“Speak unto B’nei Yisrael, saying, These are the beasts which ye shall eat among all the beasts that are on the earth.” Leviticus 11:2 (The Israel Bible™)
Every year, for one night preceding its annual Hanukkah party, the White House kitchen becomes 100 percent kosher.
The transformation only lasts 24 hours, but it is complete. Under the observation of an Orthodox rabbi, the White House ovens are scrubbed and scorched, every kitchen surface is cleaned and boiled, and each work area is covered with a thick layer of plastic wrap and aluminum foil.
This year, the exhaustive kashering, or “kosherizing” (making kosher) process was overseen by Rabbi Levi Shemtov.
White House Goes Kosher
“For me as an American Jew, it’s a distinct honor for me to oversee the kosherizing of what is the most important kitchen in the country,” Rabbi Shemtov said in a video clip.
“The White House kitchen is generally not kosher,” he explained. For an event like the Hanukkah party, at which kosher food must be served to Jewish guests, the kitchen has to be “kosherized.” This means milk and meat must be separated, only certified kosher foods are allowed in, and special kosher utensils and cookware are used.
“It is really set up differently,” Cristera Comerford, the White House executive chef, noted of her newly kosher kitchen.
The kosher food, including traditional donuts fried in oil, served at President Barack Obama’s last fête for the Festival of Lights in the White House was “at the highest standard of kosher observance,” said Rabbi Shemtov.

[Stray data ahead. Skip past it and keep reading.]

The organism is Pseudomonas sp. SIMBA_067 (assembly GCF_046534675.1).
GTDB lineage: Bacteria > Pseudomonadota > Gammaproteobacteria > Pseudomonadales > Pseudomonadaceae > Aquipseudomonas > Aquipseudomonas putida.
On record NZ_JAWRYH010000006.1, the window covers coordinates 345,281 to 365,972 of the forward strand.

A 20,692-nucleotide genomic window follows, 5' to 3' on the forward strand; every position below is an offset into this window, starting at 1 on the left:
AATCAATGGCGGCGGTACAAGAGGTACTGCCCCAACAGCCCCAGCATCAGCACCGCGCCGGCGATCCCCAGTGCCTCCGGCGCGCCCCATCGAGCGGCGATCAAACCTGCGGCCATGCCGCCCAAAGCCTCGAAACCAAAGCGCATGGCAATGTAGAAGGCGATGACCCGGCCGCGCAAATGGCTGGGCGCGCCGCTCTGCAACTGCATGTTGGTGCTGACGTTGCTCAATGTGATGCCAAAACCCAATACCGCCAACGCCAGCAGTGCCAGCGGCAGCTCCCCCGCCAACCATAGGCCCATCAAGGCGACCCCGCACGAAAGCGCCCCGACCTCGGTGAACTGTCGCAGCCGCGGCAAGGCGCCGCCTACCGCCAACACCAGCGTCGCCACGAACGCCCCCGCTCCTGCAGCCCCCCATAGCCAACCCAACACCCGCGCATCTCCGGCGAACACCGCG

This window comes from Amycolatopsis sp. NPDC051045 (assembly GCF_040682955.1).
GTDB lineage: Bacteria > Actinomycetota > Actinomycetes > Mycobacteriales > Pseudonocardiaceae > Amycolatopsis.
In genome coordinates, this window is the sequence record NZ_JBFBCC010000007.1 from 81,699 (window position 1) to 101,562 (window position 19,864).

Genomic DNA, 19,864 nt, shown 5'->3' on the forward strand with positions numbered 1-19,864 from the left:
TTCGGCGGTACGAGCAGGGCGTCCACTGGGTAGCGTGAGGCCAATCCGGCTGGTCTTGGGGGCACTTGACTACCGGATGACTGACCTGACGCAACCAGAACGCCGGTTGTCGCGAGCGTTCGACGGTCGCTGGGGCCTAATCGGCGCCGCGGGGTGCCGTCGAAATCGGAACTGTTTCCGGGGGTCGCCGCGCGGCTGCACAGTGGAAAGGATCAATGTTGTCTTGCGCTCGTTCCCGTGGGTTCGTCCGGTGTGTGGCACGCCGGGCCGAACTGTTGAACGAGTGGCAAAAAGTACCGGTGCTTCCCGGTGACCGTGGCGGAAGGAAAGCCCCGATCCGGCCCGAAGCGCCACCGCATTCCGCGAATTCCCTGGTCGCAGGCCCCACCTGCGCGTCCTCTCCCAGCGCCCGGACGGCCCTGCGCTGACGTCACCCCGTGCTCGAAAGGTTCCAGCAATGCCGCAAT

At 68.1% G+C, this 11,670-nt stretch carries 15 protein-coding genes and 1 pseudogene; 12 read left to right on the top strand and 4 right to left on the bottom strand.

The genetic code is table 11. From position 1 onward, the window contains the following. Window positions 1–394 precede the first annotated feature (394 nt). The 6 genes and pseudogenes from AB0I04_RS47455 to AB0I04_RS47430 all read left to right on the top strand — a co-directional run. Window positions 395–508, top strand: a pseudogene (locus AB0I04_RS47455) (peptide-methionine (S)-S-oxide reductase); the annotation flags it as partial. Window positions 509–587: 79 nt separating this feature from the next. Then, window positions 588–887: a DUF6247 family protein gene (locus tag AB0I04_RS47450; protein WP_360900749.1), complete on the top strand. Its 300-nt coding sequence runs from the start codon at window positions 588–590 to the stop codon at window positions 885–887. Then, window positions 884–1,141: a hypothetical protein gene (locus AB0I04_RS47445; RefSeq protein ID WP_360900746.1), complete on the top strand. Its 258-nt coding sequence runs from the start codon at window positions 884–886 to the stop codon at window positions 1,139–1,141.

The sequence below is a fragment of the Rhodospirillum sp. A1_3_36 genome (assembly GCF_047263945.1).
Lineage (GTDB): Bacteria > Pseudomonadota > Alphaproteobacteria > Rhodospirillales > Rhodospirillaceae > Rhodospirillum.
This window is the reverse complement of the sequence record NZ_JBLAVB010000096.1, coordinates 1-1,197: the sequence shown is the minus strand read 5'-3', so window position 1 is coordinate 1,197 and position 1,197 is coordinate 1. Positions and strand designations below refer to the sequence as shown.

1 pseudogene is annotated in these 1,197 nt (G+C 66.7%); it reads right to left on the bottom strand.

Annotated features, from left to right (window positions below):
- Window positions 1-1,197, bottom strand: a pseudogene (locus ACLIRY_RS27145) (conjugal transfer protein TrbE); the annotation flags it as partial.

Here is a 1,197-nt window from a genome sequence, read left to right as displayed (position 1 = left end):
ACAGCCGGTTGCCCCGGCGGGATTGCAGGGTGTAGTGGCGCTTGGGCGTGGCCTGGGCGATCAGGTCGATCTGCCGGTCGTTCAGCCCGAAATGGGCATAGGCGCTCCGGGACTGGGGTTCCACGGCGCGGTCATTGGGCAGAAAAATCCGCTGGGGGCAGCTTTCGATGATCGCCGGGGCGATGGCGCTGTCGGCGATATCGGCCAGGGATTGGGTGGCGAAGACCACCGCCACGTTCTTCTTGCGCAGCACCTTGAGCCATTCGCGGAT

While Hanukkah does not begin until December 24 this year, Obama hosted his annual party early, on Wednesday night.
His remarks at the event commemorated the Hanukkah story of the Maccabean rebellion against the Romans, and he even explained the origin of the mitzvot (Bible commandments) of the menorah.
“The first chapter of the Hanukkah story was written 22 centuries ago, when rulers banned religious rituals and persecuted Jews who dared to observe their faith,” he said. “Which is why today we are asked not only to light the menorah, but to proudly display it—to publicize the mitzvah.”
Likening the Hanukkah story to modern times, he continued, “Everybody in America can understand the spirit of this tradition.”
Assisting him to light the menorah was the family of Elie Wiesel, who passed away in July, and the family of former Israeli president Shimon Peres, whose September funeral Obama flew to Israel to attend.